Baking Classics. Cinnamon-Orange Swirl Bread By Rebecca Gordon Editor-In-Chief Buttermilk Lipstick Culinary & Entertaining Brand Digital Culinary Photo Journalist Cooking & Baking Tutorials Pastry Chef Writer Food Stylist Author Modern Southern Socials TV Cooking Personality Game Day EntertainingHow To Make Cinnamon-Orange Swirl Bread

Homemade breakfast yeast breads offer a variety of serving options. Look to these hard working provisions to ground a plate of eggs & bacon or highlight a lovely brunch gathering with friends. Cinnamon-Orange Swirl Bread elevates a traditional cinnamon-raisin loaf flawlessly with bright citrus notes. If you have not already done so, invest in two loaf pans of quality. Once you taste the difference between the standard loaf & one prepared from scratch, you’ll want to always have a selection of bread options available. 

Baking Lessons: Brioche Rolls By Rebecca Gordon Buttermilk Lipstick Southern Hostess TV Cooking Personality Editor-In-Chief Cooking Tailgating Entertaining Brand Pastry Chef Author Writer Food Stylist Editorial Director Photographer Fox 6 Contributor

rebecca gordon buttermilk lipstick Southern Recipes & How To's Easy Tailgate Recipes RebeccaGordon ButtermilkLipstickThe Technique

Patience is the key to making successful yeast risen bread loaves. Do not rush the rise time be it the first or the second. A few tools & equipment essentials will be necessary in order to complete the task. Assess the items ahead of time. Here’s what you should know.

No. 1

The Ingredients

It is always a good idea to measure ingredients before beginning any of the procedures to ensure the most accurate results. Follow these tips & cues to be certain you’re on task during the process as well.

Baking Lessons: Italian Style Buttermilk Boule By Rebecca Gordon Buttermilk Lipstick Cooking & Baking Tutorials Editor-In-Chief Southern Baking Cooking Entertaining & Tailgating Brand TV Cooking Personality Pastry Chef Writer Food Stylist Editorial Director Photographer Author Southern Hostess Creative Director Game Day Entertaining Modern Southern Socials Entertaining Pointers & Practical Cooking AdviceThe Yeast & The Proofing

Dry active yeast can be purchased in 1/4-ounce packets or in small jars. I use both when preparing bread recipes, generally based on what my store has in stock at the time. If purchasing a jar of yeast, store it in the refrigerator after opening. Just be mindful of the expiration date so you don’t find yourself in a jam. You’ll find that 2 1/4 teaspoons is the equivalent to 1 {1/4-oz} envelope of active dry yeast.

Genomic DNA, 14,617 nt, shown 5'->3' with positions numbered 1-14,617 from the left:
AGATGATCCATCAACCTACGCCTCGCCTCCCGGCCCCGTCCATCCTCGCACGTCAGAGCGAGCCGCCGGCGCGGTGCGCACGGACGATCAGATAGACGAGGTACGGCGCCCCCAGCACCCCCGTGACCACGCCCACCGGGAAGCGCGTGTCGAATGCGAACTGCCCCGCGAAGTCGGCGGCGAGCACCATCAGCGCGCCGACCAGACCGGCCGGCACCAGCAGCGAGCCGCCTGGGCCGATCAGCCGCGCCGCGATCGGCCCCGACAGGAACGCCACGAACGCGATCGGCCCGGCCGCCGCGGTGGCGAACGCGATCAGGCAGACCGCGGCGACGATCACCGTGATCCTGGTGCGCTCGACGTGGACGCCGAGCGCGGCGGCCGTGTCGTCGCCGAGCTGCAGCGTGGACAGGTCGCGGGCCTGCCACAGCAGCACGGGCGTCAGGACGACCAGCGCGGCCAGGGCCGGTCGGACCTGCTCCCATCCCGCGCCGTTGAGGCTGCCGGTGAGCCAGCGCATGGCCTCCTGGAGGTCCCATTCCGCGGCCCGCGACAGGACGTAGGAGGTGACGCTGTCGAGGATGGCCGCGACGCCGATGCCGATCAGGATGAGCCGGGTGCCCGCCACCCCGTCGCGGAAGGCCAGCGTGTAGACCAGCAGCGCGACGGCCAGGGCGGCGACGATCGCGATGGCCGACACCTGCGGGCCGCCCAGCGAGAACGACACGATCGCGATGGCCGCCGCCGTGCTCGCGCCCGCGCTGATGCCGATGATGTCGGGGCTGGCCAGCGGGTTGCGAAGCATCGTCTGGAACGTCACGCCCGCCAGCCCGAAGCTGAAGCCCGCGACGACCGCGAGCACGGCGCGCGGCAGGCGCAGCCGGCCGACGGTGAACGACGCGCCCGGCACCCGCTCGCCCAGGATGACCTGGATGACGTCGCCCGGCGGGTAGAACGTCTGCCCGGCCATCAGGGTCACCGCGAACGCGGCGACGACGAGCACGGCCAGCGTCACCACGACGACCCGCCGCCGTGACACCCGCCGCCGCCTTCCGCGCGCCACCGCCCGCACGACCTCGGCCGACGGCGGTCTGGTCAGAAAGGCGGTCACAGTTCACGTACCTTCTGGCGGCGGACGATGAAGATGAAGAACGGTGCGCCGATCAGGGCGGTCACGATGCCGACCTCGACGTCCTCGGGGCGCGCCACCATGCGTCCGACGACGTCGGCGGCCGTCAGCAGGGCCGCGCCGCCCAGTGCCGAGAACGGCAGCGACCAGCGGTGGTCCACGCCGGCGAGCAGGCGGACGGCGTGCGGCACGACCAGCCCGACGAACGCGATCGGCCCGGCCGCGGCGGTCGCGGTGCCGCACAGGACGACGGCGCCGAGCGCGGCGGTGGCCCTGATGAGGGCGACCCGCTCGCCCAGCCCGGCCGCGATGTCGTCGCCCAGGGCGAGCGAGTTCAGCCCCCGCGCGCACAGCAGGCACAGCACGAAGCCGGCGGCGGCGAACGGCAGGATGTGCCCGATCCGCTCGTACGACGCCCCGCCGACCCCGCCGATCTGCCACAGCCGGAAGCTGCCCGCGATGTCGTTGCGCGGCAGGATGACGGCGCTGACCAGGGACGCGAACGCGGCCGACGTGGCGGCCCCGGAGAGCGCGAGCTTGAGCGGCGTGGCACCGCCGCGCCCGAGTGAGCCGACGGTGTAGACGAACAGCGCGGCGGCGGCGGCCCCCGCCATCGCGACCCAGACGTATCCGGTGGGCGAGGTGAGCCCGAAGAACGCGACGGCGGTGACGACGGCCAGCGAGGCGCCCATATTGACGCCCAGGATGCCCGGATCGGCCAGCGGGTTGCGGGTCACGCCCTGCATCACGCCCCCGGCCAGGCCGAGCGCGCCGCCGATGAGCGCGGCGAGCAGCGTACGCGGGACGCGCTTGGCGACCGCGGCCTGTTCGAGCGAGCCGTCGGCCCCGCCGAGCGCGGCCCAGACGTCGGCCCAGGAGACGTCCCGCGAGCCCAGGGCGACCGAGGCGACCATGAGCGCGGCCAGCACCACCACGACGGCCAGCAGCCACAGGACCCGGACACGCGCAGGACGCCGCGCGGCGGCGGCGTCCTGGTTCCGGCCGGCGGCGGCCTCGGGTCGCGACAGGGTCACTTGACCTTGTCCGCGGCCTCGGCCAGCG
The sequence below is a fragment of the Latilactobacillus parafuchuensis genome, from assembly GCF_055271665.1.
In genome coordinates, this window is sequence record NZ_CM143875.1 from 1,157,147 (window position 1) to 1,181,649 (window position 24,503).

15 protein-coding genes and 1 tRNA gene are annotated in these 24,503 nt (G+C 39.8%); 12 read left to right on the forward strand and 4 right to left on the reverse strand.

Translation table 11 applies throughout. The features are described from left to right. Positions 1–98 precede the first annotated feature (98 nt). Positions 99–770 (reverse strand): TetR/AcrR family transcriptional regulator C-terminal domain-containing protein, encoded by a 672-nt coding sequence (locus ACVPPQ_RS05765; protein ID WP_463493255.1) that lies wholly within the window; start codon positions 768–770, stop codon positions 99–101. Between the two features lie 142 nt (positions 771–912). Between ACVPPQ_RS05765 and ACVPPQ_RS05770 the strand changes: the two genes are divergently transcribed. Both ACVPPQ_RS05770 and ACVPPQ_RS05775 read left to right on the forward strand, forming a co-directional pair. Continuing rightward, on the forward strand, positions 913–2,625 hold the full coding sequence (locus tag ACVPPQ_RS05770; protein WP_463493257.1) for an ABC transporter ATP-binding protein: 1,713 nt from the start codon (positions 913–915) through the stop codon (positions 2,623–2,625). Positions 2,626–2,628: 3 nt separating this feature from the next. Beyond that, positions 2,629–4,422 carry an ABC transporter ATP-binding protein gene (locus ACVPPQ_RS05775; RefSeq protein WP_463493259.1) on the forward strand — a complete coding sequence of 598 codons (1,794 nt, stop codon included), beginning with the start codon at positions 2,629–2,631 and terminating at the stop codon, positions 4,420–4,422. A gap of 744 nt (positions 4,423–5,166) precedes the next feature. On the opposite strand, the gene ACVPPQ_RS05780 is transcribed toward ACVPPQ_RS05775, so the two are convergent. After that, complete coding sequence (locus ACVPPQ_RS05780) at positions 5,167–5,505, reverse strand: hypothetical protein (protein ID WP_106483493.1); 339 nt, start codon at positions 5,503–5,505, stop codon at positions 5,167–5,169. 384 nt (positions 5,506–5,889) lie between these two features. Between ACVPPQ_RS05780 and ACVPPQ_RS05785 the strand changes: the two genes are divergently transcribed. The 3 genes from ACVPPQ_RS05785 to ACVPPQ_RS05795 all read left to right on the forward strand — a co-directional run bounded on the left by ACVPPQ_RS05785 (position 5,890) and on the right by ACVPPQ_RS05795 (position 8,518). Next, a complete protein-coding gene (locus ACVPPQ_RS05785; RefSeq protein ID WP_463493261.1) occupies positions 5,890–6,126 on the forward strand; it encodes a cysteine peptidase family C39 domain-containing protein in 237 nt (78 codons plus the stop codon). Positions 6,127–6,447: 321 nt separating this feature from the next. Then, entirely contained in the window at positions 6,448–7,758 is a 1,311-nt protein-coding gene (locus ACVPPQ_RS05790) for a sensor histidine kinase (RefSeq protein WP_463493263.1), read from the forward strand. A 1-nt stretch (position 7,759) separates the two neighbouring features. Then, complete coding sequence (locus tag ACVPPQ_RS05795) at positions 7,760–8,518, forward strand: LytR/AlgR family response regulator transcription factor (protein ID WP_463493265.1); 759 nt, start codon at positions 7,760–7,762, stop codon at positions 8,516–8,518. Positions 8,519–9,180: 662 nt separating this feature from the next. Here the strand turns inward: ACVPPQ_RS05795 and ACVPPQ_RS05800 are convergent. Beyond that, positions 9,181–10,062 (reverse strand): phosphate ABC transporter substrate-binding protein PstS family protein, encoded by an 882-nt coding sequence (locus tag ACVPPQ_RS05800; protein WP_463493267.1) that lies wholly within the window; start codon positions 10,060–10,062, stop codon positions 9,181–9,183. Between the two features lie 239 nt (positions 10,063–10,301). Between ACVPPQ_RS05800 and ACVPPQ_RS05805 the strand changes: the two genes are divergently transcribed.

It’s a good idea to dissolve dry yeast before using it. Combine the warm water, the yeast & a little sugar in a measuring cup or a glass bowl. Allow it to stand until foamy & bubbly. If no bubbles are created during the proofing process, the yeast will not be able to do the job. Simply discard the batch & start again. At this point, you’ll only be five minutes into the procedure so don’t get discouraged. If the bubbles are present then the yeast has proved to you that it is indeed good & you can proceed. 

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Granulated sugar is used in several pivotal points throughout the recipe. When combined with the water & the yeast during the proofing process, it serves to feed the yeast. It is used in the dough not only to provide a slightly sweetened flavor but help aide in the browning process while baking. The sugar further enhances the flavor when combined with the spices.

Baking Lessons: Brioche-Style Rolls By Rebecca Gordon Buttermilk Lipstick Southern Hostess Editor-In-Chief Southern Cooking & Tailgating Entertaining Brand Pastry Chef Author Writer Food Stylist Photographer Editorial Director Fox 6 ContributorThe Flour & The Salt

The mixing procedure develops the gluten in flour to build the foundation of quality yeast raised doughs. Salt gives dough flavor. Without out it, expect a dull tasting bread. However, salt can kill yeast so it should be evenly dispersed into the flour before the yeast mixture is added.

Cooking & Baking Essentials. Fresh Citrus: Oranges. Rebecca Gordon Buttermilk Lipstick Editor-In-Chief Culinary & Entertaining Brand Cooking & Baking Tutorials Practical Culinary Solutions For Everyday Cooks Pastry Chef Digital Culinary Photo Journalist Food Stylist Writer TV Cooking Personality Modern Southern Socials Game Day EntertainingThe Cinnamon-Orange Filling